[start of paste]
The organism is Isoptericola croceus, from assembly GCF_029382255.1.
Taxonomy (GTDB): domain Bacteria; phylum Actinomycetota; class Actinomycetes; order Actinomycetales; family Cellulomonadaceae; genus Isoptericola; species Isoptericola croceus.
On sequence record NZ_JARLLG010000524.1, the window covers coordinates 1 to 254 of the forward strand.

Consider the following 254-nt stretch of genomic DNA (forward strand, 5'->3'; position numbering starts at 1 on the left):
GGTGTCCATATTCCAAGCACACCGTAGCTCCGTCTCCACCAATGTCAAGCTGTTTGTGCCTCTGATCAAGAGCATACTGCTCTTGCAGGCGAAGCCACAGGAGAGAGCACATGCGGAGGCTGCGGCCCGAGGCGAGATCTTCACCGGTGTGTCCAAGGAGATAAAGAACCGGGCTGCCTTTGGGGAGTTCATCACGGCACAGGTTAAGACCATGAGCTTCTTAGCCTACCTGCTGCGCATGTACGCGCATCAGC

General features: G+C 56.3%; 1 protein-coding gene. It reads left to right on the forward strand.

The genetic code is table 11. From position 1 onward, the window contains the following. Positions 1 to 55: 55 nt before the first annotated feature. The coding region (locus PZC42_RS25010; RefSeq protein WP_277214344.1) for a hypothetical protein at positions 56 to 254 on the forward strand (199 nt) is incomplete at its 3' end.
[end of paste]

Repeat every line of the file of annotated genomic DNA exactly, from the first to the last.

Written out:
The organism is Isoptericola croceus, from assembly GCF_029382255.1.
Taxonomy (GTDB): domain Bacteria; phylum Actinomycetota; class Actinomycetes; order Actinomycetales; family Cellulomonadaceae; genus Isoptericola; species Isoptericola croceus.
On sequence record NZ_JARLLG010000524.1, the window covers coordinates 1 to 254 of the forward strand.

Consider the following 254-nt stretch of genomic DNA (forward strand, 5'->3'; position numbering starts at 1 on the left):
GGTGTCCATATTCCAAGCACACCGTAGCTCCGTCTCCACCAATGTCAAGCTGTTTGTGCCTCTGATCAAGAGCATACTGCTCTTGCAGGCGAAGCCACAGGAGAGAGCACATGCGGAGGCTGCGGCCCGAGGCGAGATCTTCACCGGTGTGTCCAAGGAGATAAAGAACCGGGCTGCCTTTGGGGAGTTCATCACGGCACAGGTTAAGACCATGAGCTTCTTAGCCTACCTGCTGCGCATGTACGCGCATCAGC

General features: G+C 56.3%; 1 protein-coding gene. It reads left to right on the forward strand.

The genetic code is table 11. From position 1 onward, the window contains the following. Positions 1 to 55: 55 nt before the first annotated feature. The coding region (locus PZC42_RS25010; RefSeq protein WP_277214344.1) for a hypothetical protein at positions 56 to 254 on the forward strand (199 nt) is incomplete at its 3' end.